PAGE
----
If you’re anxious about paying the bills and have an important report due at work, you can’t focus on both at the same time and give them equal attention. If a family member is having major health problems and your primary focus is on finding a new career, you must prioritize.

Making these life-changing decisions begins with awareness. It’s natural to dismiss bad ideas and emotions and pretend they never existed. However, such thoughts will persist in your mind, interfering with your capacity to concentrate. The simplest method to deal with these alternatives is to acknowledge them and say, “I’ll consider this later and focus on what’s truly essential now.” This is the act of consciously establishing a mental limit. The issue remains, but by making a choice, it ceases to be a distraction. Practicing mindfulness, as outlined in the following chapter, can significantly aid in this endeavor.

Not all concentrating difficulties are so obvious. Each day, we are presented with dozens, if not hundreds, of distractions. At work, we may deem it vital to check email every half hour, speak with anybody who enters our office, and agree to take on any duty assigned to us. Multitasking appears to be a requirement of business in order to maximize production. In truth, we are still performing one activity at a time, but we are switching between them and devoting less attention to each. We are focusing less than we should be.

Multitasking is a significant drain on concentration power. Jumping from one work to the next reduces our efficiency and depletes our energy reserves. While you may believe you are being productive by checking your email while on the phone with a client, you are actually being ineffective because you are not engaged on either task.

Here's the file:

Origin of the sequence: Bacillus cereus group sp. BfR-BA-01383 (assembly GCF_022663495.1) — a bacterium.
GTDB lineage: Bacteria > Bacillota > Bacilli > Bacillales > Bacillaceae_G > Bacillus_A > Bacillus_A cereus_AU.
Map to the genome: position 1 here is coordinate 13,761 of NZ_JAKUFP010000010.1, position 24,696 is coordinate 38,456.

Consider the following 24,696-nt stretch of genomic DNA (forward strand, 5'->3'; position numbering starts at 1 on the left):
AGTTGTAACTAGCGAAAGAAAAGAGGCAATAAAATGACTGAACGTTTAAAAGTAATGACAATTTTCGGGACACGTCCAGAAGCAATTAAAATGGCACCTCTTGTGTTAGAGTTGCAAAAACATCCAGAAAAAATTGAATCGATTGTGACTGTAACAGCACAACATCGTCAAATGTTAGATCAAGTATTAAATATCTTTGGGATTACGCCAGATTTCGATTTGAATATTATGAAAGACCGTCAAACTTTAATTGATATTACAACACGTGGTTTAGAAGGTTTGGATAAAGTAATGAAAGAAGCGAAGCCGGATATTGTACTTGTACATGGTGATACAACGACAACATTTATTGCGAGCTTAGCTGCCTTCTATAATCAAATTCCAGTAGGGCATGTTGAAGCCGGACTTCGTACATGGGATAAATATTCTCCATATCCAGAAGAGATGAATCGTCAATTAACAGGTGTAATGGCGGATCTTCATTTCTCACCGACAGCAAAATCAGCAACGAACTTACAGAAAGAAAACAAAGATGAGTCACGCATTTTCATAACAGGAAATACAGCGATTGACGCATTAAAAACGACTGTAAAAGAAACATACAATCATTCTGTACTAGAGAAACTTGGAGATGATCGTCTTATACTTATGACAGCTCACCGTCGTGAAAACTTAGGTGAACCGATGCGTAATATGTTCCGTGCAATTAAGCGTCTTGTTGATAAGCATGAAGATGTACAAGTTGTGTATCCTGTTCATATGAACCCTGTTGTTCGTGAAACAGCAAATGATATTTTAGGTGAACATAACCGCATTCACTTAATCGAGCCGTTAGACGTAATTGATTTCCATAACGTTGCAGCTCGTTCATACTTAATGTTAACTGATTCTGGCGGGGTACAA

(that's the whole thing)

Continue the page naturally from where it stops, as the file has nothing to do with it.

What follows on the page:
Establish a habit of outlining your priorities and adhering to them, while some flexibility will be required at times. A daily to-do list can assist you in focusing your attention. While interruptions will continue to occur, you may mitigate their negative impact. Our brain is innately predisposed to focus on a single task at a time. That is the optimal way for us to function.

Multitasking actually impairs our ability to think and make decisions. Consider that each activity, regardless of its importance, needs your undivided attention. Finally, this approach will assist you in accomplishing more.

If necessary, disable social media accounts and establish a routine for checking email and phone communications. Athletes and artists use the term “in the zone” to refer to the ultimate state of mind in which they can concentrate entirely on their performance and become captivated by it. At work, this state is referred to as “flow,” a word coined by psychologist Mihaly Cskszentmihályi.

This cycle begins with setting personal goals. Each day, decide what you want to accomplish. These objectives should be precise. “I shall work diligently today,” is far too ambiguous to be productive. Actual objectives might be, “I will complete that lengthy report before lunch and then spend two hours researching for a forthcoming assignment.” This level of specificity will make it significantly easier for you to maintain your focus on the task at hand.